Coaches Can’t Win Too Many

[stextbox id=”custom”]The more teams win, the greater the demands.

Indiana University has fired soccer coach Mike Freitag, despite an impressive record at the Bloomington school. He compiled an amazing 74-22-18 record at IU, including a national championship in 2004, his first season.

Freitag’s 12-10-1 mark this season was reason enough to sack him for IU athletic director Fred Glass, now searching for a replacement to carry on a tradition that includes six other national titles.

Advice to Glass: Leave Louisville’s Ken Lolla alone. He’s busy developing a national contender at U of L. And his boss knows the difference between a winner and a loser.

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Charlie Springer

Charlie Springer is a former Louisville editor and sportswriter, a public affairs consultant, a UofL grad and longtime fan.

3 thoughts on “Coaches Can’t Win Too Many

  • December 2, 2009 at 3:13 pm
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    This Glass guy is worse than some fans I know. Coaching is challenge occupation because, as Kragthorpe noted, there is no patience these days. It’s the instant gratification society. But one thing I’ve noticed about the instant gratification people is that they usually haven’t accomplished much themselves.

  • December 3, 2009 at 3:29 pm
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    It is absolutely pathetic on how this all unravelled. Freitag was a former player and assistant under Jerry Yeagley and then was recommeded for the head coaching position when the godfather (yeagley) retired. One would generally expect a hall of fame coach to walk away quietly into the sunset and leave a positive legacy. Yet yeagley was so consumed with IU soccer he couldn’t emotionally let go. He continually underminded the program, and this year it went too far. Calling present players and their parents, calling reporters, finding out which potential recruits IU was looking at and communicating to his son at Wisconsin and then showing up at the IU training sessions for 2 days prior to playing Wisonsin. The worst is that this legend had the audacity to attempt to persuade one of freitag’s assistants to leave IU to become an assistant for his son, Todd. We all realize it also about wins/losses but having a season ending meeting immediately after arriving back on campus at midnight is uncalled for. The fix was in, and it overshadows whether the decision was required. No proper process or protocol was followed. The program has embarassed itself more than any loss during the Freitag era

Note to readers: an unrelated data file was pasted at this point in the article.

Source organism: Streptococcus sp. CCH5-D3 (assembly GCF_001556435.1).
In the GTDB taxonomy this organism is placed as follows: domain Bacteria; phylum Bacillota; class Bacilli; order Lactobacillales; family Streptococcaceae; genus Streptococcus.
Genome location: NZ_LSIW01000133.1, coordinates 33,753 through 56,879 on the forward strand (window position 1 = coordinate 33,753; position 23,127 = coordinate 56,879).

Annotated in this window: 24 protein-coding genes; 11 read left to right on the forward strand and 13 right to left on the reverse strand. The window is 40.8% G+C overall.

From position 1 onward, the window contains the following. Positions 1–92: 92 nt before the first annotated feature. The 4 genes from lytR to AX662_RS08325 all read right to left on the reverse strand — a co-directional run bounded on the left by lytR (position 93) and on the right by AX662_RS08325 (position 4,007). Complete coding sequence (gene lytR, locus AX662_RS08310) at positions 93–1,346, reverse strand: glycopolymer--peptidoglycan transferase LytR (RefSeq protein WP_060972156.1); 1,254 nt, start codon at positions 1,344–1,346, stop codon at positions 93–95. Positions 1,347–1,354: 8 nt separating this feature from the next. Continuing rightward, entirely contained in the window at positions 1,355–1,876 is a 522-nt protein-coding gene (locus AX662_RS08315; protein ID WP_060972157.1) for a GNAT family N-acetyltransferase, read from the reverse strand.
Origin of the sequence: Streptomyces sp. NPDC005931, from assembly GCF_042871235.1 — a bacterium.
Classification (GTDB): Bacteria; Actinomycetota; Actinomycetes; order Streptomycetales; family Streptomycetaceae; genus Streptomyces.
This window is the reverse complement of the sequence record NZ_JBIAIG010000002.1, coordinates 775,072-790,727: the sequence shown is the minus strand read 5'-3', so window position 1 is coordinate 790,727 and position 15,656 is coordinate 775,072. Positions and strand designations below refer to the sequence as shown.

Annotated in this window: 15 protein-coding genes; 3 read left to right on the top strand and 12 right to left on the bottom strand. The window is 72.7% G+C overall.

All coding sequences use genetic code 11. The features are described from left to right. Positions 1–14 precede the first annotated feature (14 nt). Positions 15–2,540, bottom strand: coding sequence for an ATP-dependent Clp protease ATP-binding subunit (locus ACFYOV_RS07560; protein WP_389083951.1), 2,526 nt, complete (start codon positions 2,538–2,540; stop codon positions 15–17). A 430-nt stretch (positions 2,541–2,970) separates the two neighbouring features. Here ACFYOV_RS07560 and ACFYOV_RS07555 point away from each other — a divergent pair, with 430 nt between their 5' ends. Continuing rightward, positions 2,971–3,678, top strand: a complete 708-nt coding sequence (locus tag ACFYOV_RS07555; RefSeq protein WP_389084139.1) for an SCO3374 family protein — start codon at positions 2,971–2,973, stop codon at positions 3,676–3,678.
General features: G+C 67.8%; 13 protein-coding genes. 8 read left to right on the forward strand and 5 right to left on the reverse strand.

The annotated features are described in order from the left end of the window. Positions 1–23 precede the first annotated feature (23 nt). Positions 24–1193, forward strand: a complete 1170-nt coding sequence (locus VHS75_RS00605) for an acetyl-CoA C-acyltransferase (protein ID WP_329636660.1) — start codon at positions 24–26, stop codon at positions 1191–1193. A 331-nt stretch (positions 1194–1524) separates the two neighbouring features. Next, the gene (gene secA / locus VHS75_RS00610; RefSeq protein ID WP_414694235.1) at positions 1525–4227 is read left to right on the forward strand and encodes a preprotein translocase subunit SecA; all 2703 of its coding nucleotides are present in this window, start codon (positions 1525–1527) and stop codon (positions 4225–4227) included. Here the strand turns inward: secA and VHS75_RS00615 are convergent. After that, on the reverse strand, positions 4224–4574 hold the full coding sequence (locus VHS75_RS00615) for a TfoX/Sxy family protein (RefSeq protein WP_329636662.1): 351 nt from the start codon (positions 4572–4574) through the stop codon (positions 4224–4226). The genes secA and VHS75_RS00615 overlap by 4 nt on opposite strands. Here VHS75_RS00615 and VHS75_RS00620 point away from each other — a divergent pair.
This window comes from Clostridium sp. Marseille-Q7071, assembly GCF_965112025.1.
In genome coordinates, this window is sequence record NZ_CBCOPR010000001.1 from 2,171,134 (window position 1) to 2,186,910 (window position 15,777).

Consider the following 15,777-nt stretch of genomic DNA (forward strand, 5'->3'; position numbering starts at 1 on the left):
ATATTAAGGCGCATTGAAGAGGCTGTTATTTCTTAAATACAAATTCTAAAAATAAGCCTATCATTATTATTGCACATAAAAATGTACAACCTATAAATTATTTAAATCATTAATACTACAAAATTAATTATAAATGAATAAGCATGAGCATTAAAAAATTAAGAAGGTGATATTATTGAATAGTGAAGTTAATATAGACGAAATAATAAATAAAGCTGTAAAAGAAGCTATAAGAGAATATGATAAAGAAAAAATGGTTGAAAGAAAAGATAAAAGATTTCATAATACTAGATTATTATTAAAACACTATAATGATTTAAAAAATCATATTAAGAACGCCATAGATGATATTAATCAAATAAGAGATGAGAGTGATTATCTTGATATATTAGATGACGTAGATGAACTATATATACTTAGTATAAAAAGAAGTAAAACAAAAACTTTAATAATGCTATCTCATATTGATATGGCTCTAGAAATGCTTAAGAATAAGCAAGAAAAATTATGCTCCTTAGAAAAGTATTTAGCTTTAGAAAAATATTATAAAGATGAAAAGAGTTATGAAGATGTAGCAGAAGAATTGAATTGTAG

• December 3, 2009 at 10:19 pm
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    What’s embarrassing is how people respond with allegations without the ability or desire to provide any evidence (ahem, Steve).

    The issue in Bloomington was not Yeagley. Anyone trying to make that argument has not been watching the team play. The quality of the product on the field, and character of the players in the program, have been on a rapid and steady decline for 4+ years. It is easy – too easy – to look at the record and say “that ain’t bad” and “their expectations are too high.” In Bloomington, we define success by more than wins and losses. How you play on the field, the grit and personality of the team, the desire shown by players, the willingness of the coach to make difficult decisions, etc. All missing in Bloomington since Freitag took over.

    Despite mediocre play, he kept his favorite players on the field game in and game out. Every minute Noschang was on the field was a farce. Eric Alexander has been ineffective since his freshman year. Sarkodi made the same mistakes over and over. And they kept getting minutes, and many of them.

    You can characterize Freitag’s dismissal any way you wish. People will make assumptions about Yeagley’s role and critique Glass just because hating ADs is a Hoosier hobby. Go ahead with all of it – but base it on reality, not you heard from a friend of a friend of a friend heard from their nephew who knows a guy who’s in class with the back-up keeper’s ex-girlfriend.

    If you even try to do an objective assessment you will have to acknowledge the simple fact: Hoosier soccer has been on a downward spiral since Freitag took over. Don’t like it? Stick with Lolla – he’s building a heck of a program.

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